Not the dashing martyr-to-be, but a pensive passerby—that is national hero Jose Rizal’s role in the new music video “Kaninong Anino."
The video begins with Rizal picking up a shiny one-peso coin, noticing his likeness, and looking out into a barren wasteland, a shadow of what Manila used to be. As the song plays on, the hero treks through the ruins of the city he once loved, while grey clouds loom overhead.
"The concept [for the video] came about when I was driving along EDSA and saw all the billboards and dizzying neon signs representing our modern lifestyles and wondered what Rizal might think if he were here today," the animation artist Arnold Arre shared on his blog.
Arre collaborated on the video with writer Gang Badoy and a slew of talented local musicians including composer Francis de Veyra.
The song and its five-minute animated incarnation are a project of alternative education organization RockEd in partnership with the National Historical Commission of the Philippines as part of their celebration of the national hero’s 150th birth anniversary. The song “Kaninong Anino” is part of the RockEd album “Rock Rizal”, which, as the title implies, adds a rock ‘n roll twist to the familiar stories of Rizal’s eventful life.
The lyrics go, "Bagama’t marami na ang nag-alay ng dugo, landas at dunong, ang bayan daw hanggang ngayon ay naliligaw at nalilito," and it begins to rain. Rizal walks on, and we glimpse familiar landmarks that have been broken.
“It’s my way of saying that with all the corruption, our country has deteriorated and because of consumerism, we seem to have forgotten our heroes and what they fought for. However their images are still intact and that’s one thing that should encourage us to go on,” Arre wrote.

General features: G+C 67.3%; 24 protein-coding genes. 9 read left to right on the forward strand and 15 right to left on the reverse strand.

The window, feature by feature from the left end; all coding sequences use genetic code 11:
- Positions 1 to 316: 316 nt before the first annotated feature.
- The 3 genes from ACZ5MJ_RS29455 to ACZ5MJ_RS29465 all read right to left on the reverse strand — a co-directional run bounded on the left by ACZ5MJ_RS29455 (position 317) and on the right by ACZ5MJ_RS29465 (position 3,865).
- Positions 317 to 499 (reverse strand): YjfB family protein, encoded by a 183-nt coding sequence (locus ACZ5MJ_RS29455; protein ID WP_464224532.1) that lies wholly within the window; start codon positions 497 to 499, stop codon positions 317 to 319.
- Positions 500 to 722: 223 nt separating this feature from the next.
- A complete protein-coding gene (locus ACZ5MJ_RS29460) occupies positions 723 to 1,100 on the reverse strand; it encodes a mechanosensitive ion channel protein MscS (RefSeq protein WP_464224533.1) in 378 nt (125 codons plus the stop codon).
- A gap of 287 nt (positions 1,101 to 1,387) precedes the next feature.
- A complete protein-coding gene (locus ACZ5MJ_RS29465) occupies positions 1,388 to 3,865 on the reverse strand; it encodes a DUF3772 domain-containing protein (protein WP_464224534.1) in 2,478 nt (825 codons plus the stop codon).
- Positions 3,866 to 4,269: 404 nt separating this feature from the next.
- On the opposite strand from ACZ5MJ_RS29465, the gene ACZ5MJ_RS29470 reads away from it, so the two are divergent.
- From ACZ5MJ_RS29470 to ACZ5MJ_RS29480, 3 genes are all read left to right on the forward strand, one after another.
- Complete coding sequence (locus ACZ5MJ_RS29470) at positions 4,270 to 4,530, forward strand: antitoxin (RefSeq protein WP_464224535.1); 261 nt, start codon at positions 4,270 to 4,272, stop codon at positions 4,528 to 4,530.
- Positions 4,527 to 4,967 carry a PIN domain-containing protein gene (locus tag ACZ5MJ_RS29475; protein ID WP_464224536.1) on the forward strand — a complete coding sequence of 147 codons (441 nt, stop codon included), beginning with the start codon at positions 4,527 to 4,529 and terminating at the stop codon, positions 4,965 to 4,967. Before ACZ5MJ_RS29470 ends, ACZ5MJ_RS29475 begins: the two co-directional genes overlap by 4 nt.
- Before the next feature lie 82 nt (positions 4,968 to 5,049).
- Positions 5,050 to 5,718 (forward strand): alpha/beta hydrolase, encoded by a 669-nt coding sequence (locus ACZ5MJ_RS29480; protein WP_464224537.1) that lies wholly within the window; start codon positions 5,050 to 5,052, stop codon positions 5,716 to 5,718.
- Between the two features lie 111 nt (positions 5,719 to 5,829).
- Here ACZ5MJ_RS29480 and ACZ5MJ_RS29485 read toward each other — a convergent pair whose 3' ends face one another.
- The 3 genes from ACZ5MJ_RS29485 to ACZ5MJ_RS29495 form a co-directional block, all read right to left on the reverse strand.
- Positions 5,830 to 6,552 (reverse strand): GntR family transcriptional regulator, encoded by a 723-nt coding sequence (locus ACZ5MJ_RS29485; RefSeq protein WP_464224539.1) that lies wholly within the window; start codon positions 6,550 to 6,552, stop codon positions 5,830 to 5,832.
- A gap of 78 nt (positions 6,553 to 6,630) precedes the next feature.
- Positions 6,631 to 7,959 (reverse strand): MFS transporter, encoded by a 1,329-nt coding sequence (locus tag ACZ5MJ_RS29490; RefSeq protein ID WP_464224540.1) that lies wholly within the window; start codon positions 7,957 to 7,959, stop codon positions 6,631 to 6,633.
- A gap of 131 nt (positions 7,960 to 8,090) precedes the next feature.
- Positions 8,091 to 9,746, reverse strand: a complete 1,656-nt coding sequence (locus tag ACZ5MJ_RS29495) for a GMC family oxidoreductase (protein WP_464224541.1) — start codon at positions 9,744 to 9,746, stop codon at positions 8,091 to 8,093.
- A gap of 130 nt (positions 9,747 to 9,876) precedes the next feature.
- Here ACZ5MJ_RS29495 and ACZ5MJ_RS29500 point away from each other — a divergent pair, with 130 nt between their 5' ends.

As the video continues, Rizal flips the peso coin, a look of resignation on his face. The chorus asks, "Ang kalaban lang ba natin ay anino? Kaninong anino?"
Then the song heightens to crescendo, sunlight breaks through the clouds, and suddenly Rizal's face comes alive with awe at the coming of the light. The voices rise as they sing, "Sa ilaw lang natatalo ang anino…humarap sa ilaw, Pilipino!"
By situating Rizal in a broken landscape of what was once his patria adorada, Arre divorced the hero from the image of him we're used to so that he is no longer the well-traveled intellectual, the noble doctor, the artist, the sophisticate, or the ladies' man but a simple Filipino bearing witness to the destruction of his country, no different from the people who walk down the congested streets every day.
It’s as if “Kaninong Anino” is challenging us to create a Philippines that will make our hero proud, and saying that there is a bit of Jose Rizal in all of us, that we can jump across the broken bridge toward the light, just as he did. –KG/HS, GMA News